The tonal shift comes in the wake of President Xi Jinping’s “common prosperity” drive. As TIME earlier reported, the phrase was first popularized by revolutionary Mao Zedong but has now been adopted by Xi to underscore the Chinese Communist Party’s commitment to a fairer society. “Expanding the proportion of middle-income groups, increasing the incomes of low-income groups, reasonably adjusting high incomes [and] banning illegal incomes,” are the aims, according to the People’s Daily.
Xi’s pledge that China will become carbon neutral by 2060 has also made many rethink the role of an event that—according to Greenpeace—generated 52,400 tonnes of carbon dioxide in 2016, as planes and delivery vehicles raced to get goods to purchasers.
China’s leader may be fraying the nerves of business magnates with his plans, but this is the country’s way of bidding for a leadership role in the global shift towards green industries and sustainable value chains, says Emily de La Bruyere, a Chinese industrial policy expert from the U.S-think tank Foundation for Defense of Democracies.
“Beijing sees both of these as opportunities and is looking to dominate the value change at the green energy or environmental revolution, while at the same time controlling the architecture of the digital revolution,” de La Bruyere tells TIME.
The Impact of Singles Day
But despite the talk of a more caring, sharing event, there can be no denying that Singles’ Day remains a consumer orgy of epic proportions. As Alibaba began its pre-sale event on Oct. 20, its shopping platform Taobao Marketplace crashed for 20 minutes due to heavy traffic from “overenthusiastic” consumers. Influencers like Austin “Lipstick King” Li Jiaqi and Viya—who is on this year’s TIME100 list—moved the equivalent of $2.97 billion of merchandise during the warm-up, according to Chinese paper Economic Daily.
The same day, JD.com reported 40% more customers in the first four hours of its promotional launch compared to the first pre-sale day in 2020. Meanwhile, the COVID-19 pandemic does not appear to be derailing spending plans. A survey from Bain & Company found that slightly more than half of 3,000 Chinese consumers surveyed intend to spend more than they did last year.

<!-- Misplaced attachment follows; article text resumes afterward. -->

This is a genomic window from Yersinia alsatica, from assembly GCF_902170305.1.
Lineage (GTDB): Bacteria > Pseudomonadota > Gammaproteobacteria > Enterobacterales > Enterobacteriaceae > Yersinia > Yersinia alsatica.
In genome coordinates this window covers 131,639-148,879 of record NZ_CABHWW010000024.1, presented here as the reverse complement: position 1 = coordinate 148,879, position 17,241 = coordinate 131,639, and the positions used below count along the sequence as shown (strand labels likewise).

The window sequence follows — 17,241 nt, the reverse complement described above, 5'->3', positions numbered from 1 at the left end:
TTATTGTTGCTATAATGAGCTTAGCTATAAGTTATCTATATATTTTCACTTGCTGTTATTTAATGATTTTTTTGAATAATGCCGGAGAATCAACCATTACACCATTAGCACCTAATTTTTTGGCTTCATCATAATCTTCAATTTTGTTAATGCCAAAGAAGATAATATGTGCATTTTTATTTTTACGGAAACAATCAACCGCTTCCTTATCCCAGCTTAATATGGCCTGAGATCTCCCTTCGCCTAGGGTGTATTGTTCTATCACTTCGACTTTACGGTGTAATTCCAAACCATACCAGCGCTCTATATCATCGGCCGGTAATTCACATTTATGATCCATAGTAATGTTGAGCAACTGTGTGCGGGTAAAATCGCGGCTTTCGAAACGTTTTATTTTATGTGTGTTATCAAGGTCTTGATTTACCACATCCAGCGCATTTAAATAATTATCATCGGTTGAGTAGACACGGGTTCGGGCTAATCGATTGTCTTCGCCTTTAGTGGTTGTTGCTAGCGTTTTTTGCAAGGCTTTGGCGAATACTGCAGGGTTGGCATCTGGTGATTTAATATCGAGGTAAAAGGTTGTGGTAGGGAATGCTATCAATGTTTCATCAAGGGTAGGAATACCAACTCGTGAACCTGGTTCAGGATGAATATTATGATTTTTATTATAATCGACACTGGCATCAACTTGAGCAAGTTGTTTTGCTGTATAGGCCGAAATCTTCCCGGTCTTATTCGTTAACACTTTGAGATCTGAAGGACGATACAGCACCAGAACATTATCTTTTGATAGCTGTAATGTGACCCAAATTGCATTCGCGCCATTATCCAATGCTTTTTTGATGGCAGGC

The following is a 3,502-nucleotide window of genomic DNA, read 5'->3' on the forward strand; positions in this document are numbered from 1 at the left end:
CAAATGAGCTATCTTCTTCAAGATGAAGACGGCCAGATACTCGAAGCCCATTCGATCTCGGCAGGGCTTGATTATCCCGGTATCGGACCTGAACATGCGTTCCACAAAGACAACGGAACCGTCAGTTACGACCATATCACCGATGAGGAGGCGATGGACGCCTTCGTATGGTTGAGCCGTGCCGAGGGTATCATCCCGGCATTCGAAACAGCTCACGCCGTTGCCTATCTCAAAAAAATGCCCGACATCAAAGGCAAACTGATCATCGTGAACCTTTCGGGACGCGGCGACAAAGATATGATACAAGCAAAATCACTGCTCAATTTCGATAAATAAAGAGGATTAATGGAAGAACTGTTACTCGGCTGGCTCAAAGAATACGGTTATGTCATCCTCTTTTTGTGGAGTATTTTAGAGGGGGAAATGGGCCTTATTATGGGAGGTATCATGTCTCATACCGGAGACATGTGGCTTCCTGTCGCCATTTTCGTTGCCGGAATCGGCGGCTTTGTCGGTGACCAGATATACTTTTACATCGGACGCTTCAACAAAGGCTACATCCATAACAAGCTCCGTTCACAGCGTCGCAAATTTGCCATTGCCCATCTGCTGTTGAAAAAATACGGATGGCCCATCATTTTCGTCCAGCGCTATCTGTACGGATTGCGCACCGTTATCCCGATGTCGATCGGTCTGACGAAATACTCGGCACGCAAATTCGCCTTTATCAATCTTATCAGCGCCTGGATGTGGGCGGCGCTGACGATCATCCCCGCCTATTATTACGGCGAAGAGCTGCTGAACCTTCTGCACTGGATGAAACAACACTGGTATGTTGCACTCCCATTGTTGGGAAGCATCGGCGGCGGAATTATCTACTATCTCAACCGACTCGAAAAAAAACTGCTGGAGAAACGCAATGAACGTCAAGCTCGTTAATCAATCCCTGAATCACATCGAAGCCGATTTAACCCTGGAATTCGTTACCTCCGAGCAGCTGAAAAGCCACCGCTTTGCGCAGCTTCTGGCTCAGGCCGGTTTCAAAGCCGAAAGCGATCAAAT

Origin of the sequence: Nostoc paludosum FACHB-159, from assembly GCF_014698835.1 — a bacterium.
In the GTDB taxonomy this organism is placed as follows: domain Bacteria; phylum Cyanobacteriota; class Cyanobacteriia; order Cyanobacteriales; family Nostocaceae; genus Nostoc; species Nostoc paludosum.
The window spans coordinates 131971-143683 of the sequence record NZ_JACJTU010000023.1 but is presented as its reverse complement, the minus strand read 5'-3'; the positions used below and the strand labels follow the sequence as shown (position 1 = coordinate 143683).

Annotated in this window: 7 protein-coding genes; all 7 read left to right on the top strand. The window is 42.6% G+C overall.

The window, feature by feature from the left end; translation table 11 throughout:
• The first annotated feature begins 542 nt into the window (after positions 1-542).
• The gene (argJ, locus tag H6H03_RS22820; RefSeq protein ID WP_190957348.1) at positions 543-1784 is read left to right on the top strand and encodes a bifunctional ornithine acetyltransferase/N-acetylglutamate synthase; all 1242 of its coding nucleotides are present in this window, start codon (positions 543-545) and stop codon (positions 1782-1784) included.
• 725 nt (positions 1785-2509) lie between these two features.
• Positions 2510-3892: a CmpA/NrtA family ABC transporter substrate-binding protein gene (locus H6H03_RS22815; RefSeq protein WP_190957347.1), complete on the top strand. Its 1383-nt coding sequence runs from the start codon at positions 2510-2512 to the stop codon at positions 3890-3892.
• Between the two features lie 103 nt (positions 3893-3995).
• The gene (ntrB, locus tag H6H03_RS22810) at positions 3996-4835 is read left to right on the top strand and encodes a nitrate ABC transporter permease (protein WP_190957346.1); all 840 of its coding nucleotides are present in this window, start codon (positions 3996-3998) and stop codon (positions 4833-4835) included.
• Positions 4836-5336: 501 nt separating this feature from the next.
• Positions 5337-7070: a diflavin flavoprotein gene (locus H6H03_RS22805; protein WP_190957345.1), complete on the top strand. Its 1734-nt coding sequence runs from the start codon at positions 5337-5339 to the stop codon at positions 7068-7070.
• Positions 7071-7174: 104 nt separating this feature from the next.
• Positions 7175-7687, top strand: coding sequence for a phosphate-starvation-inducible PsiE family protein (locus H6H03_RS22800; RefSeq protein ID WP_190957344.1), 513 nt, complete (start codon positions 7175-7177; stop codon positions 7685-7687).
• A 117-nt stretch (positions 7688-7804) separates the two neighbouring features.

Read More: How American Shoppers Broke the Supply Chain
Strong demand could end up a headache for manufacturers already battling the severe container backlogs and other supply-chain disruptions wrought by the pandemic. In these volatile conditions, a record-breaking Singles’ Day might be the last thing the logistics business needs.
Steffi Noël, a project leader at China-based market research firm Daxue Consulting, thinks the system can withstand the stress test. “The impact of the crisis on deliveries to consumers, and especially deliveries to consumers during Double 11, is here, but completely manageable for China,” she tells TIME.
Other experts are not so sure. “For logistics and supply chain managers, the pandemic and the subsequent robust rebound in demand has presented many with once-in-a-career challenges,” says Stephen Olson, senior fellow at the Hinrich Foundation—an organization that advocates for sustainable global trade.
“Singles Day will only intensify those challenges. There is no easy way around this.”